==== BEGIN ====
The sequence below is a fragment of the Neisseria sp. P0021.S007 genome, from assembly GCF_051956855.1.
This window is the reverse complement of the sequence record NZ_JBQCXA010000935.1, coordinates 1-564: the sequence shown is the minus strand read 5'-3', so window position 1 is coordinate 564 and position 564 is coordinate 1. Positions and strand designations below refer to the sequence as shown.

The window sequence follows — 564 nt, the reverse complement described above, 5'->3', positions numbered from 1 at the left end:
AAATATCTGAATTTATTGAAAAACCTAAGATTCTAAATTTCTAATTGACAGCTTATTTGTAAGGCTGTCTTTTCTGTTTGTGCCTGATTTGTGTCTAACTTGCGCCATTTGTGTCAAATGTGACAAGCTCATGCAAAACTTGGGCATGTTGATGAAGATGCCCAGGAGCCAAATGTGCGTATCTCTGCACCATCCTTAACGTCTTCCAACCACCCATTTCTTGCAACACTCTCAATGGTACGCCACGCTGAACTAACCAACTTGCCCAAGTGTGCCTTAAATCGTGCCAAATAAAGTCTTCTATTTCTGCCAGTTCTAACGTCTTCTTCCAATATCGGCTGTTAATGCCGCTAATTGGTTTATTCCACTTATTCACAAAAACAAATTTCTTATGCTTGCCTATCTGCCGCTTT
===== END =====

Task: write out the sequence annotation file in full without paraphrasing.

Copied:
The sequence below is a fragment of the Neisseria sp. P0021.S007 genome, from assembly GCF_051956855.1.
This window is the reverse complement of the sequence record NZ_JBQCXA010000935.1, coordinates 1-564: the sequence shown is the minus strand read 5'-3', so window position 1 is coordinate 564 and position 564 is coordinate 1. Positions and strand designations below refer to the sequence as shown.

The window sequence follows — 564 nt, the reverse complement described above, 5'->3', positions numbered from 1 at the left end:
AAATATCTGAATTTATTGAAAAACCTAAGATTCTAAATTTCTAATTGACAGCTTATTTGTAAGGCTGTCTTTTCTGTTTGTGCCTGATTTGTGTCTAACTTGCGCCATTTGTGTCAAATGTGACAAGCTCATGCAAAACTTGGGCATGTTGATGAAGATGCCCAGGAGCCAAATGTGCGTATCTCTGCACCATCCTTAACGTCTTCCAACCACCCATTTCTTGCAACACTCTCAATGGTACGCCACGCTGAACTAACCAACTTGCCCAAGTGTGCCTTAAATCGTGCCAAATAAAGTCTTCTATTTCTGCCAGTTCTAACGTCTTCTTCCAATATCGGCTGTTAATGCCGCTAATTGGTTTATTCCACTTATTCACAAAAACAAATTTCTTATGCTTGCCTATCTGCCGCTTT